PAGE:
The 2017-2018 school year is over. How were your results? I don’t just mean how were the school you lead’s results on the End of Grade tests. How were your results based on the Key Results Areas (KRA’s) that determine your overall success and the success of the organization you lead? How were your results on the school’s North Carolina Teacher Working Conditions Survey compared to two years ago? Are the school improvement initiatives you worked hard to embed working? Are you growing in your ability to lead, communicate and execute?
Your results don’t lie. My mentor Paul Martinelli teaches, Your results are the unattached and unemotional evidences of what you know, what you think you know, and what you don’t know.” Your results are your best work, displayed for all to see, critique and compare against.
If your results were not what you desired, more than likely it is because of these three things are not where they need to be to achieve the results you desire.
Your Best Thinking
James Allen said in his book, As a Man Thinketh, “A man is literally what he thinks.” We don’t get what we want; we get who we are. One cannot achieve great results with average thinking. Allen goes on to say, “A successful leader is a master of thought, a molder of character, and a creator of conditions, culture, and destiny. Until thought is linked to purpose, there is no intelligent accomplishment.”
How are you exercising your mind?
As a garden needs weeding, so does the mind. Good thoughts bear good results; bad thoughts permeate bad results, and your environment shapes these thoughts. “Men are anxious to improve their circumstances but are unwilling to improve themselves; therefore they remain bound,” James Allen. Are you reading great books? Listening to Podcasts? Developing a set of questions to ask a mentor or coach? What are you doing to get better personally and professionally?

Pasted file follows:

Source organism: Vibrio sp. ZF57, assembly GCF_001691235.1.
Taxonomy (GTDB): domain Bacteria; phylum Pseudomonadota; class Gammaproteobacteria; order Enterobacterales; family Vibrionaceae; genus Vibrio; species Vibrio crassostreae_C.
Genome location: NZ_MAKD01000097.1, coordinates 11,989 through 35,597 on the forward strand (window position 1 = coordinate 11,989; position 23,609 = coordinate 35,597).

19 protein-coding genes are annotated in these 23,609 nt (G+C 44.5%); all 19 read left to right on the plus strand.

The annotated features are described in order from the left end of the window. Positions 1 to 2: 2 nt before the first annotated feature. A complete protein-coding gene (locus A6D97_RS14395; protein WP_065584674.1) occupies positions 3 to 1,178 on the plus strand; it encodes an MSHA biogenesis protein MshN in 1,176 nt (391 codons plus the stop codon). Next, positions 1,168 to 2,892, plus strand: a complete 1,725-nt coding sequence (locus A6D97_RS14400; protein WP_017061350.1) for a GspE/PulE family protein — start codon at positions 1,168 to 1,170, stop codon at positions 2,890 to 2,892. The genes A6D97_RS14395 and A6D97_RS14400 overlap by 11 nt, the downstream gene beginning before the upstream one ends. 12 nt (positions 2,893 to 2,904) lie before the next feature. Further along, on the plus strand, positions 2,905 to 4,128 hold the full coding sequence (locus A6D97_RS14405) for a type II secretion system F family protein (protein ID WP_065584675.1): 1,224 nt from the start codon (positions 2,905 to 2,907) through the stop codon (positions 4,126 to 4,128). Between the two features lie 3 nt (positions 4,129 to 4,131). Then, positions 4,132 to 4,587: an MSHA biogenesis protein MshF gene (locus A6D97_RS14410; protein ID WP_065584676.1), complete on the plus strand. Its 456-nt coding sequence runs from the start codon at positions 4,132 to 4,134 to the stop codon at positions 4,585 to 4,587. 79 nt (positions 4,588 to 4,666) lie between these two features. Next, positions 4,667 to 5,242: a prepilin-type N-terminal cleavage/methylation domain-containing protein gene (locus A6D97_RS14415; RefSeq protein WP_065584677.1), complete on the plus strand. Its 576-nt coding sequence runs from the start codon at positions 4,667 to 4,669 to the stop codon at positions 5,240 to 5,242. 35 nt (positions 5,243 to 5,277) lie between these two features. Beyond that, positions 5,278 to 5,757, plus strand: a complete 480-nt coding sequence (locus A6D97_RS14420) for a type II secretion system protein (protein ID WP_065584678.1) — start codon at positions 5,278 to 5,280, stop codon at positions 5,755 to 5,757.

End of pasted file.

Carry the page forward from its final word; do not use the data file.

How and when do you think best?
The world’s most successful people have one thing in common: they think differently from everyone else. Here are few suggestions:
Schedule Think Time: Chick-fil-A CEO Dan Cathy sets aside a half day every two weeks, a whole day every month, and two or three full days every year to think through challenges, strategies and vision.
Follow the 80/20 rule: Eighty percent of your problems come from twenty percent of your issues. Also, eighty percent of your production comes from twenty percent of your work. Narrow your thinking focus and problem solving to the twenty percent.
Join a Mastermind Group: A Mastermind Group is a self-selected group of smart people who meet weekly, monthly, or daily even if it makes sense, to tackle challenges and problems together. They lean on each other, give advice, share connections and do business with each other when appropriate. The book studies we lead or our charter school principal’s consortium are a great examples.
Try Different Things: Momentum is critical when it comes to leadership. If you are feeling stuck with your thinking take a walk, ride your bike, listen to music, or read a book. You only need to think of the NEXT step. Once you got it, step into action and build momentum.
Choose Wisely: Be sure that you continue to learn and expose your mind to great thought leaders. Do not seek advice from those less successful than you. Before you ask someone what they think, make sure they do!
The People you Surround Yourself With
Jim Rohn discovered, “You are the average of the five people that you spend the most time with.” I have found this true throughout my personal and professional life. I’ve found that I must be willing to move out of my comfort zone because when I don’t, I find myself at the head of the class, and that’s when I know I need a new class.